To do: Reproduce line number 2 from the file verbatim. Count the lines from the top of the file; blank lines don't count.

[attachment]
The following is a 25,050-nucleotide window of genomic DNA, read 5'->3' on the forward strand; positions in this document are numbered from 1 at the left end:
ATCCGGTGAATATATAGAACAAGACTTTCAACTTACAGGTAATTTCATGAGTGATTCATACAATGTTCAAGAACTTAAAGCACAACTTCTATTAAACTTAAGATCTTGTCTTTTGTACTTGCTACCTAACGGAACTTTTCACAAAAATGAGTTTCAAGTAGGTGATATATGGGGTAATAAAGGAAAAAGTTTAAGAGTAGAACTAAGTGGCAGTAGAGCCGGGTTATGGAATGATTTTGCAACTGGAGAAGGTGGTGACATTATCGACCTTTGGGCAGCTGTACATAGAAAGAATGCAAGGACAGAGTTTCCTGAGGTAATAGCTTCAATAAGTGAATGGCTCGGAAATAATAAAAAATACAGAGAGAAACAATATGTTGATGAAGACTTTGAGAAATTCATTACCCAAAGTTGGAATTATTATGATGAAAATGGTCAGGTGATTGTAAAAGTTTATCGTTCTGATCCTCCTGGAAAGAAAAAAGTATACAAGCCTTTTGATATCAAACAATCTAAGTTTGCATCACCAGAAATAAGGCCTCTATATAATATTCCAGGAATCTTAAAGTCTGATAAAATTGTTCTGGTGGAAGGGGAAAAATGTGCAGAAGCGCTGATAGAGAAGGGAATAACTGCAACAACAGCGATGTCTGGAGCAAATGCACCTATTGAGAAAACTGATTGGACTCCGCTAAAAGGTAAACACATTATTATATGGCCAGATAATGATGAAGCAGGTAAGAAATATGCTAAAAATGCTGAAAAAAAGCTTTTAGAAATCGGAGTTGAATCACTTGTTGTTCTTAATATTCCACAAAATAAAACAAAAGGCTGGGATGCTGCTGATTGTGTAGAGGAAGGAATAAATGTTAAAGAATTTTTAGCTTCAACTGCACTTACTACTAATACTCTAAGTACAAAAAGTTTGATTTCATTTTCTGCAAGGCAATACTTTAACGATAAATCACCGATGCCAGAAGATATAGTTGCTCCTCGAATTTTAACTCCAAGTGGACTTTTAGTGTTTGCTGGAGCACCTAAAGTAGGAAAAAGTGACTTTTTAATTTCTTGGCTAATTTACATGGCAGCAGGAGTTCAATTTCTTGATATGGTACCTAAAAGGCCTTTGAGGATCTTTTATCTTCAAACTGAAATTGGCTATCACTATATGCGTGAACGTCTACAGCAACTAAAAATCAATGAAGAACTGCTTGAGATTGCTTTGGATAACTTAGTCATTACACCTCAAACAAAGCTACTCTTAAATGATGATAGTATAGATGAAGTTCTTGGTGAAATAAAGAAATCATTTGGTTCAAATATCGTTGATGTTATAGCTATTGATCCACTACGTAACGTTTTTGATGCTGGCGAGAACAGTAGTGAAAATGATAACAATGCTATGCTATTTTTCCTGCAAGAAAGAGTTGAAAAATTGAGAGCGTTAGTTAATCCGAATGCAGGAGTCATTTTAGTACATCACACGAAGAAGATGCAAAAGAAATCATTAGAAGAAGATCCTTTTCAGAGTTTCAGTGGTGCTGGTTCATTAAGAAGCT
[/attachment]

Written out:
ATCCGGTGAATATATAGAACAAGACTTTCAACTTACAGGTAATTTCATGAGTGATTCATACAATGTTCAAGAACTTAAAGCACAACTTCTATTAAACTTAAGATCTTGTCTTTTGTACTTGCTACCTAACGGAACTTTTCACAAAAATGAGTTTCAAGTAGGTGATATATGGGGTAATAAAGGAAAAAGTTTAAGAGTAGAACTAAGTGGCAGTAGAGCCGGGTTATGGAATGATTTTGCAACTGGAGAAGGTGGTGACATTATCGACCTTTGGGCAGCTGTACATAGAAAGAATGCAAGGACAGAGTTTCCTGAGGTAATAGCTTCAATAAGTGAATGGCTCGGAAATAATAAAAAATACAGAGAGAAACAATATGTTGATGAAGACTTTGAGAAATTCATTACCCAAAGTTGGAATTATTATGATGAAAATGGTCAGGTGATTGTAAAAGTTTATCGTTCTGATCCTCCTGGAAAGAAAAAAGTATACAAGCCTTTTGATATCAAACAATCTAAGTTTGCATCACCAGAAATAAGGCCTCTATATAATATTCCAGGAATCTTAAAGTCTGATAAAATTGTTCTGGTGGAAGGGGAAAAATGTGCAGAAGCGCTGATAGAGAAGGGAATAACTGCAACAACAGCGATGTCTGGAGCAAATGCACCTATTGAGAAAACTGATTGGACTCCGCTAAAAGGTAAACACATTATTATATGGCCAGATAATGATGAAGCAGGTAAGAAATATGCTAAAAATGCTGAAAAAAAGCTTTTAGAAATCGGAGTTGAATCACTTGTTGTTCTTAATATTCCACAAAATAAAACAAAAGGCTGGGATGCTGCTGATTGTGTAGAGGAAGGAATAAATGTTAAAGAATTTTTAGCTTCAACTGCACTTACTACTAATACTCTAAGTACAAAAAGTTTGATTTCATTTTCTGCAAGGCAATACTTTAACGATAAATCACCGATGCCAGAAGATATAGTTGCTCCTCGAATTTTAACTCCAAGTGGACTTTTAGTGTTTGCTGGAGCACCTAAAGTAGGAAAAAGTGACTTTTTAATTTCTTGGCTAATTTACATGGCAGCAGGAGTTCAATTTCTTGATATGGTACCTAAAAGGCCTTTGAGGATCTTTTATCTTCAAACTGAAATTGGCTATCACTATATGCGTGAACGTCTACAGCAACTAAAAATCAATGAAGAACTGCTTGAGATTGCTTTGGATAACTTAGTCATTACACCTCAAACAAAGCTACTCTTAAATGATGATAGTATAGATGAAGTTCTTGGTGAAATAAAGAAATCATTTGGTTCAAATATCGTTGATGTTATAGCTATTGATCCACTACGTAACGTTTTTGATGCTGGCGAGAACAGTAGTGAAAATGATAACAATGCTATGCTATTTTTCCTGCAAGAAAGAGTTGAAAAATTGAGAGCGTTAGTTAATCCGAATGCAGGAGTCATTTTAGTACATCACACGAAGAAGATGCAAAAGAAATCATTAGAAGAAGATCCTTTTCAGAGTTTCAGTGGTGCTGGTTCATTAAGAAGCT